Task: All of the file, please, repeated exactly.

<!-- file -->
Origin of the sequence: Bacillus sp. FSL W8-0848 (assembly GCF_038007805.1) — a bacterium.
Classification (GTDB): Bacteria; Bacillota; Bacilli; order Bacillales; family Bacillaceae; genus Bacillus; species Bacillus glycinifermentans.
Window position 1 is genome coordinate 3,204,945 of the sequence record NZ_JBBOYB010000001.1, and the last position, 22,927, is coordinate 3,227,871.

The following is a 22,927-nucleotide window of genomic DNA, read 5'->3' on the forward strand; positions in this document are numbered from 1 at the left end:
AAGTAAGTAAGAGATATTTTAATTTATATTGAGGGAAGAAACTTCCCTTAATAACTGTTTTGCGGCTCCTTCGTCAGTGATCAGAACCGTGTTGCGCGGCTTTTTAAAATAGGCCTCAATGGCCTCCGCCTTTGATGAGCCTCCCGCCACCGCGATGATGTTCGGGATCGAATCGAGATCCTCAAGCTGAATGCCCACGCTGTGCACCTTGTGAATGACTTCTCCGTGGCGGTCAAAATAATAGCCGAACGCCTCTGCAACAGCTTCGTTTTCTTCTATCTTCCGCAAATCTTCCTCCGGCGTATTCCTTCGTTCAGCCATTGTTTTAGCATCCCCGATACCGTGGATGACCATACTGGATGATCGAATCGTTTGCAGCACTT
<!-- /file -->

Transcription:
Origin of the sequence: Bacillus sp. FSL W8-0848 (assembly GCF_038007805.1) — a bacterium.
Classification (GTDB): Bacteria; Bacillota; Bacilli; order Bacillales; family Bacillaceae; genus Bacillus; species Bacillus glycinifermentans.
Window position 1 is genome coordinate 3,204,945 of the sequence record NZ_JBBOYB010000001.1, and the last position, 22,927, is coordinate 3,227,871.

The following is a 22,927-nucleotide window of genomic DNA, read 5'->3' on the forward strand; positions in this document are numbered from 1 at the left end:
AAGTAAGTAAGAGATATTTTAATTTATATTGAGGGAAGAAACTTCCCTTAATAACTGTTTTGCGGCTCCTTCGTCAGTGATCAGAACCGTGTTGCGCGGCTTTTTAAAATAGGCCTCAATGGCCTCCGCCTTTGATGAGCCTCCCGCCACCGCGATGATGTTCGGGATCGAATCGAGATCCTCAAGCTGAATGCCCACGCTGTGCACCTTGTGAATGACTTCTCCGTGGCGGTCAAAATAATAGCCGAACGCCTCTGCAACAGCTTCGTTTTCTTCTATCTTCCGCAAATCTTCCTCCGGCGTATTCCTTCGTTCAGCCATTGTTTTAGCATCCCCGATACCGTGGATGACCATACTGGATGATCGAATCGTTTGCAGCACTT